Seamus Heaney’s fascination with the work of Polish poets is the subject of a presentation Michael will be giving on Saturday 28 April 2018 at 2.00 p.m. at the Seamus Heaney Home Place in Bellaghy, Northern Ireland. It will focus mainly on Heaney’s ‘discovery’ of Czesław Miłosz’s work in 1980-1 when Poland’s free trade union movement, Solidarity, dominated world headlines which coincided with the escalation in the prison protests in Northern Ireland and the hunger strike campaign. The presentation, which will include film clips, will also consider his interest in the poetry of Zbigniew Herbert and Tadeusz Rozewicz during the late 1960s – a bi-product of his relationship with Hughes – and later advocacy in the 1990’s of the work of Wisława Szymborska, who was awarded the Nobel Prize for Literature in 1996. As Czesław Miłosz, himself observed, ‘One of the strangest regularities to be taken into account by a historian of literature and art is the affinity binding people who live at the same time in countries distant from one another’ ( The Witness of Poetry).
The Home Place
The Home Place is an arts and literary centre, built in the heart of Heaney country, which opened its doors for the first time in September 2016. During its first year, it has hosted afternoon and events embracing all the arts, and drawn large numbers of visitors. Many come from far afield, keen to learn more about the poet, his work and his origins.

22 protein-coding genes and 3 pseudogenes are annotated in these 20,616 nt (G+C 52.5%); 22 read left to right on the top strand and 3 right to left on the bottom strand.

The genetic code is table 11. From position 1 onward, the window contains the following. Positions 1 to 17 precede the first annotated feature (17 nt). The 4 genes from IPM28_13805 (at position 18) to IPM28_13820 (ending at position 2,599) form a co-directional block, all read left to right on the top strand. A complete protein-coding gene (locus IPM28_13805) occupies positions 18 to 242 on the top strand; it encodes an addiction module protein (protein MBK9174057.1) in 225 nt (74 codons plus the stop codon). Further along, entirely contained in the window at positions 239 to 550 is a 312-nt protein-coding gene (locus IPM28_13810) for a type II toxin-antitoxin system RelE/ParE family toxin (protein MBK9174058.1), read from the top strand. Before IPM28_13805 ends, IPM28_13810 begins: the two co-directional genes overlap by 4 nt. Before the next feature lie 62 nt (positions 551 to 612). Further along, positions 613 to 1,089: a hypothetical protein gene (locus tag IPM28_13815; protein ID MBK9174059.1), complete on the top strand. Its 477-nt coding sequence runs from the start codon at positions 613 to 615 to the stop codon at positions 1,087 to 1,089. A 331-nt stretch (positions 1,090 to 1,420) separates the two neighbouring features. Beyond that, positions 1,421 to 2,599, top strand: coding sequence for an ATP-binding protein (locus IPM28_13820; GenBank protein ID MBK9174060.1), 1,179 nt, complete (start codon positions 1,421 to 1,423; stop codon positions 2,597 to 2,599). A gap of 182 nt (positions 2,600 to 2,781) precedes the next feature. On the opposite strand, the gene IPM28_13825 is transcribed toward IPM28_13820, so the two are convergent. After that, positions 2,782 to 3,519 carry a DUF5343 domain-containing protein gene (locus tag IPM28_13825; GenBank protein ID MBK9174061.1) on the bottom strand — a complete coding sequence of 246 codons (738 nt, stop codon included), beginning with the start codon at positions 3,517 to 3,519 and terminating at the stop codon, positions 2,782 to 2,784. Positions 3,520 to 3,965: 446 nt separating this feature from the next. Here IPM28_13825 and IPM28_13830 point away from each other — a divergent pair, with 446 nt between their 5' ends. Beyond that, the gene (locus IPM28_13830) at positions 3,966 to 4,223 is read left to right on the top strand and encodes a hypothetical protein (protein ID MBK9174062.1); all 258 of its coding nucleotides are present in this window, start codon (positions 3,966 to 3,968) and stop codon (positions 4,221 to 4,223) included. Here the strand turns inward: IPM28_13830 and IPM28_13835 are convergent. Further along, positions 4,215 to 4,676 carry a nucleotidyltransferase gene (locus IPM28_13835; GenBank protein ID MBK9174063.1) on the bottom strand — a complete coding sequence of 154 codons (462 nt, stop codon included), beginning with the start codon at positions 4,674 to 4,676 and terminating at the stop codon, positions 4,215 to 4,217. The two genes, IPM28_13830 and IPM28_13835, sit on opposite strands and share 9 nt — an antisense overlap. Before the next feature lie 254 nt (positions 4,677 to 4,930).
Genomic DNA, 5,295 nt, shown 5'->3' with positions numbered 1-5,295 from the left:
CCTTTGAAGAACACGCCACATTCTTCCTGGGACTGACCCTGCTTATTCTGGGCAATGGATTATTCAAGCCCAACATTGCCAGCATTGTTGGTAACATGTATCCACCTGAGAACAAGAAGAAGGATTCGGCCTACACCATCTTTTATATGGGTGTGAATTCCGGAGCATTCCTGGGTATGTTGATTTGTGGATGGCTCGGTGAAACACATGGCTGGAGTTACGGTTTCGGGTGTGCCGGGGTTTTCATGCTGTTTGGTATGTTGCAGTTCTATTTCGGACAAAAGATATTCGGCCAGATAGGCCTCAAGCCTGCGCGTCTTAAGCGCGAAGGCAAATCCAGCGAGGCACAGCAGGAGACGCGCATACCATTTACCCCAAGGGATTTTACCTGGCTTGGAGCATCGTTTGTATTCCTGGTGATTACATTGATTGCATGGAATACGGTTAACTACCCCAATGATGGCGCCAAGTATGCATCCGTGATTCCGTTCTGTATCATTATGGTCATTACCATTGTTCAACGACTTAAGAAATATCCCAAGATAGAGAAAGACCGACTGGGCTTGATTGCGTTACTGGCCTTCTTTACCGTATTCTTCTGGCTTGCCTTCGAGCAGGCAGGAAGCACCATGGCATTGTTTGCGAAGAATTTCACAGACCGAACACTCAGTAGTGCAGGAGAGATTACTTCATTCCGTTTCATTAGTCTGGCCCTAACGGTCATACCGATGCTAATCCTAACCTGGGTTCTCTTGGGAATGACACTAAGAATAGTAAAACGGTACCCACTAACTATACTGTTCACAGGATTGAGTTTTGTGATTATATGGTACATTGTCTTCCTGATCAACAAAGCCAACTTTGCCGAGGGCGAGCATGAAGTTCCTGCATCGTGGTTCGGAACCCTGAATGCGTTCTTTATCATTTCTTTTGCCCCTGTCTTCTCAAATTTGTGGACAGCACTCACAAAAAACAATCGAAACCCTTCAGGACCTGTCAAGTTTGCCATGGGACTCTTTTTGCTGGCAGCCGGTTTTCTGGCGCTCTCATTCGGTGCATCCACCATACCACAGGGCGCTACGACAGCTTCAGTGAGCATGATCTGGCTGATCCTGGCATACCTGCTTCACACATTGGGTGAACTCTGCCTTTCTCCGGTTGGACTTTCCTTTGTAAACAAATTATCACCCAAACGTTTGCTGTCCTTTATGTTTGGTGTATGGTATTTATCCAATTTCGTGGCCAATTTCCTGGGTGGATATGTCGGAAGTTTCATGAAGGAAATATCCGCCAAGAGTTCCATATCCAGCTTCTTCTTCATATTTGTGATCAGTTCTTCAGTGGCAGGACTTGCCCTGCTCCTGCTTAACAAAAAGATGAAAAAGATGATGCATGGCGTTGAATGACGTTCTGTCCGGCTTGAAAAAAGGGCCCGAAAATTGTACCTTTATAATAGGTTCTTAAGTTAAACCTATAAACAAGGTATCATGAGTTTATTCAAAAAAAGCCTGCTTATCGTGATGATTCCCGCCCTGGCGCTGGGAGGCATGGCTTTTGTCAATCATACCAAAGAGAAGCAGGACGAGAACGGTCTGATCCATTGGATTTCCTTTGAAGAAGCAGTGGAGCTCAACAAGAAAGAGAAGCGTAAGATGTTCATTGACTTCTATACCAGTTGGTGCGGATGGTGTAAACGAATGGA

The ground floor of the building contains a marvellous array of visual and aural material. This provides visitors with an excellent introduction to family members and local individuals who played such a crucial, sustaining role in the poet’s life. Accompanying the photographs and captions are recordings of poems directly related to that person, all read by Heaney. And so close to the picture of his brother, Hugh, for example, you can key in a number and listen to ‘Keeping Going’, to whom the poem is dedicated. In addition, via a touch screen, you can hear the testimony of a wide variety of distinguished individuals as to why they treasured his work and his friendship so much.
Considerable thought and imagination has gone into the design of the upper floor. This gathers together a many more photographs of key players and places in the poet’s life. It also includes a film loop in which Heaney and his children recall the day when news of his award of the Nobel Prize filtered through. In addition there is an area where children can try out their skills in composing poems and making paintings. Check out its website for forthcoming events including a talk on 7 December 7 by Fintan O’Toole, recently appointed as Heaney’s official biographer.